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Getting torque out of 3DCV

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A school project limits my energy sources to 2x Duracell AA batteries(1.5V each). I need to pull a wheeled prototype weighting around 1kg. I'll need to get up a 15deg slope. Now the best stall torque i could find for 3V is 15cm-g which, unless my math is wrong, isnt enough. Anyone knows of a better motor or if there's a way to raise my voltage? Unless im mistaken, i cant use a transformer on DC...


You can't use transformers on DC, but you can use DC-DC switching to make the voltage higher.
And you could also use those small 3VDC FA130 motors, use a motor (with gearbox ofcourse) for every wheel. So you can use four motors with gearboxes for your robot without having to make the voltage higher...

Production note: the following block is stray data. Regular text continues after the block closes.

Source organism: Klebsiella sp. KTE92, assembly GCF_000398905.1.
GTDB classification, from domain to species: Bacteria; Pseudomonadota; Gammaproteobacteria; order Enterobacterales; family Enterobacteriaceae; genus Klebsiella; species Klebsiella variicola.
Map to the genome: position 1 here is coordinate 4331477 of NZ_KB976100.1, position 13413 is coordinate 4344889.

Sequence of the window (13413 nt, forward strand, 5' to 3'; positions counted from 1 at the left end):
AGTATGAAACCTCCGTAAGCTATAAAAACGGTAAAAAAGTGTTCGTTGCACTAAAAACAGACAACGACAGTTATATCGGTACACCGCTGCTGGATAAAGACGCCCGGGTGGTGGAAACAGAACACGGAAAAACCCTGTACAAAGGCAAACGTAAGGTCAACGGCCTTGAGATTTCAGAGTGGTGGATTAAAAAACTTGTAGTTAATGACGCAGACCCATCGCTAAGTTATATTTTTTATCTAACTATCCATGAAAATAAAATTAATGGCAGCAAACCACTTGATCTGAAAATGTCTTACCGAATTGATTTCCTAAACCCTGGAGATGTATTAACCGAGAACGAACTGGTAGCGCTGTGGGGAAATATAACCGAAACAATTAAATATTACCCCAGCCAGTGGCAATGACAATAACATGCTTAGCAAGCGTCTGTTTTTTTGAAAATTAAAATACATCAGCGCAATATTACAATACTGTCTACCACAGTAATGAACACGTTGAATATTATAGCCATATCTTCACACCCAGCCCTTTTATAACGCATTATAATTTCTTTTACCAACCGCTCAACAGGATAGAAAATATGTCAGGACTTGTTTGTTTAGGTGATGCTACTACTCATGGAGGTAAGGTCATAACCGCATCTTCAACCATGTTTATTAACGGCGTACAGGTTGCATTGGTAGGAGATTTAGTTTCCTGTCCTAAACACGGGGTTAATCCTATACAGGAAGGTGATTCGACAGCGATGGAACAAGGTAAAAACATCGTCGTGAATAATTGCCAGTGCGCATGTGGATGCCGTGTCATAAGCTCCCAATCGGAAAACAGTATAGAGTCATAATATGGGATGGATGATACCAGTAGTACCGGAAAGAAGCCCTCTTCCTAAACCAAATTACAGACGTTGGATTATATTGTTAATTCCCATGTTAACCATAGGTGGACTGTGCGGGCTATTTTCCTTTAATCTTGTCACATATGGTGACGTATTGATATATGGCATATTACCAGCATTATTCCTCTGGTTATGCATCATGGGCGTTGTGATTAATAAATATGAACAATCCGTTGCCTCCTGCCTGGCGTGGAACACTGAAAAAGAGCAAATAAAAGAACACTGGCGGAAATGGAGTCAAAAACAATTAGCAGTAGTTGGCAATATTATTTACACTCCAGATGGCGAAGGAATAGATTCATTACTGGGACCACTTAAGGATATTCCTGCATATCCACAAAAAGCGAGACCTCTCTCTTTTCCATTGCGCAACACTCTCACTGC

That should do it.

Raising the voltage probably won't help you, since you're still limited by the output current of the AA's.  Look for the highest gear ratio you can find - that's the way to get more torque.

These motors should be adequate -

They should be able to run at 3V, and are rated at 30.7 oz-in at 5V, which would be equivalent to 2210 gm-cm at 5V or 1326 gm-cm at 3V (1 oz-in = 72 gm-cm).  Also, use the smallest drive wheels you can find to maximize your torque.


--- Quote ---Raising the voltage probably won't help you, since you're still limited by the output current of the AA's.
--- End quote ---
Unless he's at the maximum current of the AA's, that's not true.
Raising the voltage will help.

And yes ofcourse, how could I forget to mention the most obvious  ::) ;) , small wheels and high gear ratios.
The higher the gear ratio: more torque, less speed.

the tamiya twin motor gear box by pololu can gear down to 501:1 ratio, its cheap and includes motors which can operate at 3v, i have a spare one and ive just tested it at 3v. There are different sized wheels that you can buy at the same time, obviously the larger ones will reduce the effect of the gearing slightly but move faster.


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